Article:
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LCA staffers hold shares in Vodacom – report

The Minister of Communications Science and Technology Keketso Sello

April 2, 2021 3 min read

3 min read

A group of Lesotho Communications Authority (LCA) staffers is under fire and faces disciplinary action after the authority discovered, through an ongoing probe that it holds shares in the leading telecommunication company, Vodacom Lesotho.

The 11 staff members some of whom are in critical management positions have been found to have a stake in the company that has been at loggerheads with the LCA since last year.

Although the findings of the probe are limited to current employees, it is vital to note that several former executive employees of the authority whose employment ended in the last 36 months had and still have an indirect interest in one of the major licensees based on company registry records.

Vodacom Lesotho has been accused of deliberate non-compliance, dishonesty and lack of remorse towards the laws of the LCA, a resolution which prompted the authority to slap the telecommunication giant with a whooping M134 million in penalties.  

Thirty percent of the penalty was payable immediately, with the remaining 70 percent suspended for five years provided, Vodacom does not commit any further contraventions of its regulatory obligations during the said period.

In the event that the company fails to comply, the LCA will proceed to revoke its unified license.

Vodacom, according to LCA had among other things failed to pay its regulatory fees when they fell due and payable on or by June 30 2019 and has further shown no remorse for deliberately appointing a relative of the chairman as its external auditor.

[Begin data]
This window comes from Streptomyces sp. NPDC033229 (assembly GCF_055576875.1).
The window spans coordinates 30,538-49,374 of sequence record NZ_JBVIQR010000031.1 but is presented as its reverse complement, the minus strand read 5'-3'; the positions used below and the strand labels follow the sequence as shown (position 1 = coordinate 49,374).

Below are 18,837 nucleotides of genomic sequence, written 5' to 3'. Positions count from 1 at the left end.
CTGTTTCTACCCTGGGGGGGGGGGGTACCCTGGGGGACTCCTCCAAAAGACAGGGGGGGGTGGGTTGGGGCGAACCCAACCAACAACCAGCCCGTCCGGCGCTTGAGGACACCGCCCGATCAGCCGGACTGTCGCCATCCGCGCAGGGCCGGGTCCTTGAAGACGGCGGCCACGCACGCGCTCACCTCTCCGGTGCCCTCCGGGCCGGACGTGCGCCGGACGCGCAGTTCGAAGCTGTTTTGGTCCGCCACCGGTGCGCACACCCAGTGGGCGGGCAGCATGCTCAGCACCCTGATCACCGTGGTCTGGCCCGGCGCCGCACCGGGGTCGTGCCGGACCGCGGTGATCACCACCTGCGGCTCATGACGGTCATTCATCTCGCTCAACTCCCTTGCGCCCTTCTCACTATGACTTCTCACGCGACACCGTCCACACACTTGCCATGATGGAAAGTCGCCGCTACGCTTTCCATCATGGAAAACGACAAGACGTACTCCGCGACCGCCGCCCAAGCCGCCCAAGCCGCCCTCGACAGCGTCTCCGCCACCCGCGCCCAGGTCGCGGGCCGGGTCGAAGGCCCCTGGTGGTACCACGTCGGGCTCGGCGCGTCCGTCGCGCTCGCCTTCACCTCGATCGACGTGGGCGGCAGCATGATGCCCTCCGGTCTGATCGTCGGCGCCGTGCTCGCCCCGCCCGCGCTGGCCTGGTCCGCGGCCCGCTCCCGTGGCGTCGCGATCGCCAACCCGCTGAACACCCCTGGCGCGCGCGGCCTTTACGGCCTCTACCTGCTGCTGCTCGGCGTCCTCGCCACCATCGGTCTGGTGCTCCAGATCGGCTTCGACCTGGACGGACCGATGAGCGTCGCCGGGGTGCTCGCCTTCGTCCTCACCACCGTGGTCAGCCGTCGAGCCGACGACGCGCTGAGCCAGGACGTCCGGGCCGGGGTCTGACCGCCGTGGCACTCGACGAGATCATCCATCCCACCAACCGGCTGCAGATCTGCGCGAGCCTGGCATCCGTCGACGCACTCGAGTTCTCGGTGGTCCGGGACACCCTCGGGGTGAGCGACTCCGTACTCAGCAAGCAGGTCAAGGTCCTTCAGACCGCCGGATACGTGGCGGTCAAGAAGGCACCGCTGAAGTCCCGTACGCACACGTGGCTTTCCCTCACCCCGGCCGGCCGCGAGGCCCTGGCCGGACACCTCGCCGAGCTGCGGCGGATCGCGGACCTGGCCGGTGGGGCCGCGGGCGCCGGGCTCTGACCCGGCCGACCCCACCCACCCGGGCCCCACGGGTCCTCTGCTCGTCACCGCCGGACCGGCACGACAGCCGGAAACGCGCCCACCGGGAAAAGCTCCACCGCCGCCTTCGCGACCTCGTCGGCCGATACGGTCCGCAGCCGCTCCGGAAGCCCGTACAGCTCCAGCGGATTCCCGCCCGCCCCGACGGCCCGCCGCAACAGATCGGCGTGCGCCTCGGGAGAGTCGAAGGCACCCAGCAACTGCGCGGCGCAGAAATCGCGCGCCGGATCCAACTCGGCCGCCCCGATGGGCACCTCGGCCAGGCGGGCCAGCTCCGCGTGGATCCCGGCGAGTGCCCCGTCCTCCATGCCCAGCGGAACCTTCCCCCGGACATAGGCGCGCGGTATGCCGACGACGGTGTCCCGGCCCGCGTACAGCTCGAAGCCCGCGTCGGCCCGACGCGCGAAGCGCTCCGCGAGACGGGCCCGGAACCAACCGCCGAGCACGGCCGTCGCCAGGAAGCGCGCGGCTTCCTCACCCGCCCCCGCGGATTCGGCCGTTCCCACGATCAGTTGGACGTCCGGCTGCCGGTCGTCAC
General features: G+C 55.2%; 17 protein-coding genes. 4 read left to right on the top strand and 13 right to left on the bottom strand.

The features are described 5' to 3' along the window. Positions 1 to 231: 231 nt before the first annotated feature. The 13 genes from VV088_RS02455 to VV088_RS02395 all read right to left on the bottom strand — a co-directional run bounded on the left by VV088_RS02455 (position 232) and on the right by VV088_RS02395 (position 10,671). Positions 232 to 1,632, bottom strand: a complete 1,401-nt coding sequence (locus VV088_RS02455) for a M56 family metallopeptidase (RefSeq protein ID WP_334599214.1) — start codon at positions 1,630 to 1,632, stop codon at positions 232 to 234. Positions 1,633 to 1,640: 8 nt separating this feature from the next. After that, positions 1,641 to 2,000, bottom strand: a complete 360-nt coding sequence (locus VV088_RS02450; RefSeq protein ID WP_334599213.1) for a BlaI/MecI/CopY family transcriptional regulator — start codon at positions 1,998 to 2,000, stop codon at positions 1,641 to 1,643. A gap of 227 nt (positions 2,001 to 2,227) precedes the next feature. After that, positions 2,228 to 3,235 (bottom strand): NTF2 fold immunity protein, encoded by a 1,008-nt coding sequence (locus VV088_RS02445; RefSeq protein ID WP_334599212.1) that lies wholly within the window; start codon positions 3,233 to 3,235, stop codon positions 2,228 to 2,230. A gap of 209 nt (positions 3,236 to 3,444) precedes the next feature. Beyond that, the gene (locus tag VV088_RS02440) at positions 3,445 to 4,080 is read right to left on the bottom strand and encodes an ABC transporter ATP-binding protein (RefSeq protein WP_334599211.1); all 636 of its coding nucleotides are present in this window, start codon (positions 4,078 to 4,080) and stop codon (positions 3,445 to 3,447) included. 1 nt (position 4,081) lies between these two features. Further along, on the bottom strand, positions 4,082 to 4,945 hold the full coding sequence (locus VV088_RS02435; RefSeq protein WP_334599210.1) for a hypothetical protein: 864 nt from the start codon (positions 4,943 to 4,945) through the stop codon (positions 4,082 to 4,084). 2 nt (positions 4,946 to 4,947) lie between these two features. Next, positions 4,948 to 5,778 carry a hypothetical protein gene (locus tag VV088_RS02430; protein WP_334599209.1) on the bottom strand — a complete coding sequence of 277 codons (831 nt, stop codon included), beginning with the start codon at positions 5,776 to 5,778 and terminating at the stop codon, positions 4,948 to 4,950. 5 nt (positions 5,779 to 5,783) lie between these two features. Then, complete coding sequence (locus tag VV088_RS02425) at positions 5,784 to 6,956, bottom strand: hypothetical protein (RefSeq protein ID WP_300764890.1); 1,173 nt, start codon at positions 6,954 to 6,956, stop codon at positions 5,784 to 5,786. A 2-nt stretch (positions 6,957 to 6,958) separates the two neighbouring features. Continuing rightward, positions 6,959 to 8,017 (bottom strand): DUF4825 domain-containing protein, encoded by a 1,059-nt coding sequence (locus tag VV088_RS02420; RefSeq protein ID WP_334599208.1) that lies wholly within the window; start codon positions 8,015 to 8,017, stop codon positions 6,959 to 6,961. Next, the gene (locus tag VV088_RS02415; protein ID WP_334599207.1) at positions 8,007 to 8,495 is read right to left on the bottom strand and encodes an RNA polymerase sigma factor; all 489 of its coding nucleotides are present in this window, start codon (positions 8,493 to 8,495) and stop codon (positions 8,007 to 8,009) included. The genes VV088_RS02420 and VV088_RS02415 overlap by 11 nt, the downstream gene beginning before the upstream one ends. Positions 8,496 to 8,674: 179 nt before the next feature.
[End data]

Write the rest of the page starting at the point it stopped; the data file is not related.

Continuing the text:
The company has however, since challenged the matter in court and the case still pends in the High Court.

On Tuesday, the LCA, through the Minister of Communications Science and Technology Keketso Sello revealed that 31 percent of its employees are shareholders in Vodacom Lesotho.

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“On September 8, 2020, when LCA was presenting the key regulatory developments to the cabinet chaired by the Prime Minister, the authority was advised by the PM that to enhance effectiveness of regulation, it should lead by example and ensure that it is in compliance with the laws of Lesotho.

“Within my 100 days in office, I directed the authority to conduct an employee declaration of interest to ensure that the authority and its employees remain independent, impartial and have no conflict of interest in their dealings with licensees,” Mr Sello said.

The declaration of interest by employees was guided by Section 28 of the Prevention of Corruption and Economic Offences Act, 1999.

The assessment reveals that it would be challenging for the authority to achieve its mandate and objectives of consumer protection, education, efficient allocation of finite resources and effective management of competition due to key personnel being conflicted.

“Necessary measures are being taken to address the situation based on the severity of the harm to the authority and the public interest. These people should have declared from the beginning in order to avoid unfair competition. At the moment we are not in a position to reveal what is going to happen to them because further investigations are still ongoing,” the minister added.


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